Artistic walkway may get federal funding


Share with others:


Print Email Read Later

The long-awaited walkway that was proposed to connect Centre and Fifth avenues alongside the Consol Energy Center may get most of the funding it needs with passage of a U.S. Senate transportation bill that would earmark $974,000 for it.

Curtain Call, a meandering walkway that would include rain gardens and art space, was approved by the city's planning commission last year but not funded.

Earlier this summer, Mary Conturo, executive director of the Sports & Exhibition Authority, said Curtain Call "was never part of the building budget. We are in the process of applying to foundations and looking for sponsorships" to raise money for it.

Larry Smar, a spokesman for U.S. Sen. Bob Casey, said the bill could be voted on as early as this month or as late as early next year.

The expected price tag for the art walkway is $1.5 million. The federal money, which must be used for transportation projects, could be redirected from a more long-term and expensive project -- a park that would cap a sunken portion of Interstate 579, said Rob Stephany, executive director of the Urban Redevelopment Authority.

"There were three projects we felt were important public-realm connection pieces," he said. The park over I-579 "is an inspirational and great idea" but one that should be put on the back burner until the Civic Arena's fate is known, he said.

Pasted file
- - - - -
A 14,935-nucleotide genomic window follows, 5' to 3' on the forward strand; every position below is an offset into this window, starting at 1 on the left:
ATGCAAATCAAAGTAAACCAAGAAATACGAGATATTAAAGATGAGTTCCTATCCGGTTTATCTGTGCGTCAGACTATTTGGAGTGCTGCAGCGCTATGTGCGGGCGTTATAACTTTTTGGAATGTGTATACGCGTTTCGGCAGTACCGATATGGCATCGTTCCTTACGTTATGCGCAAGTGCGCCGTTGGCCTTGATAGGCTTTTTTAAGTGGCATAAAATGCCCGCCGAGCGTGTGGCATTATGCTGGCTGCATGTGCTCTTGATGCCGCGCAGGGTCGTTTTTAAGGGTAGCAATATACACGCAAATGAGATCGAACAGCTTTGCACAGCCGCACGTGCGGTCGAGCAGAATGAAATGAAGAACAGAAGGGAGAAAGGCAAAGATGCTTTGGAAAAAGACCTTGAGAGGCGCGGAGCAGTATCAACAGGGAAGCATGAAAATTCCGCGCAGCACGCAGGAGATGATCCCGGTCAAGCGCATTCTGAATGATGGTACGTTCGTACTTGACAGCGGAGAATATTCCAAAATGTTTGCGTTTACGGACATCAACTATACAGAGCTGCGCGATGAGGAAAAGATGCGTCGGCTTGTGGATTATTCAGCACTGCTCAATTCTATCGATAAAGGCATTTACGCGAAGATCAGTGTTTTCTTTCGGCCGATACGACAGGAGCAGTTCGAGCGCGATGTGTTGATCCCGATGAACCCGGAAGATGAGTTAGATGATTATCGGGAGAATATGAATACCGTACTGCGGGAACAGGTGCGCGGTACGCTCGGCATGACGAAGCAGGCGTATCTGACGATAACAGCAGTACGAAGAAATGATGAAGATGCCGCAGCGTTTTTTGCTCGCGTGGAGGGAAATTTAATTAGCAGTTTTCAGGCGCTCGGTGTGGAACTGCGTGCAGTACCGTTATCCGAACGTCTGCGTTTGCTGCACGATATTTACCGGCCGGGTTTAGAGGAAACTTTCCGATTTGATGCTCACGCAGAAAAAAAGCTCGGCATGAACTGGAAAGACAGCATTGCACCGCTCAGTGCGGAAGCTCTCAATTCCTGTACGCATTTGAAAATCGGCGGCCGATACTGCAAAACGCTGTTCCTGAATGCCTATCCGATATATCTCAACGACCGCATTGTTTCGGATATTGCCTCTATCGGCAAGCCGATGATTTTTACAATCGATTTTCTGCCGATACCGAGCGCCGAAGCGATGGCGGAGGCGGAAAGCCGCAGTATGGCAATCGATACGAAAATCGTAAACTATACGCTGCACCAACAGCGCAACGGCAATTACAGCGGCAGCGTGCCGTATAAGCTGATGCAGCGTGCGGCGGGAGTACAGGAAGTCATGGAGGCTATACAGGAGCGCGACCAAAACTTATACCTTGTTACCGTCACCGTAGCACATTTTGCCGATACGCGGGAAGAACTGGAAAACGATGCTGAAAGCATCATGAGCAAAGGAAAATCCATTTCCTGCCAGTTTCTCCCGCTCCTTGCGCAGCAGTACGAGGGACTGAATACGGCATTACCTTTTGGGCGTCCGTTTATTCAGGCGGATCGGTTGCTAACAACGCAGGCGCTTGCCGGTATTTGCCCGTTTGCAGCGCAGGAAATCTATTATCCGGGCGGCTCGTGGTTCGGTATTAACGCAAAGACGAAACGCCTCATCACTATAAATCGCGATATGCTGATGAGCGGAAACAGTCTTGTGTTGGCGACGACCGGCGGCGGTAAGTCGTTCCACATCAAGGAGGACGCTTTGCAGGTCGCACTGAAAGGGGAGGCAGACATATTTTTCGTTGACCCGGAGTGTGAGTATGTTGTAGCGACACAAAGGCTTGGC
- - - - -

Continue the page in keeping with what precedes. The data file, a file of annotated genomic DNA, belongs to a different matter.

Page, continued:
The other two are the Curtain Call and infrastructure and street-face improvements on the side of Fifth Avenue facing the Penguins' new arena, he said, adding that those two should go first.

Curtain Call, in a design by landscape architect Walter Hood of Oakland, Calif., is a walkway of steps amid rain gardens and recesses wrapped in three-dimensional "curtains" of glass tile, each block holding a polyvinyl image of Hill District denizens, past and present.

Pedestrians will have four curved terraces to turn into from the stair path. The lower terrace will be accessible to people in wheelchairs.

Mr. Stephany said that making the street patterns as connective as possible is crucial to the success of the area becoming an arena-university neighborhood.

The options will be either "leaving the arena and going home or turning left down this neat narrative and ending up on Fifth Avenue" for a bite to eat, he said.

"The Penguins put dollars on the table to help plan the public art project and have graded and planned for it to be accommodated and are willing to give an easement so it can be a public right of way," said Mr. Stephany.

"This piece of money is the key to pulling the trigger on this thing."


Diana Nelson Jones: djones@post-gazette.com or 412-263-1626. Read her blog City Walkabout at blogs.sites.post-gazette.com.


Advertisement
Advertisement
Advertisement

You have 2 remaining free articles this month

Try unlimited digital access

If you are an existing subscriber,
link your account for free access. Start here

You’ve reached the limit of free articles this month.

To continue unlimited reading

If you are an existing subscriber,
link your account for free access. Start here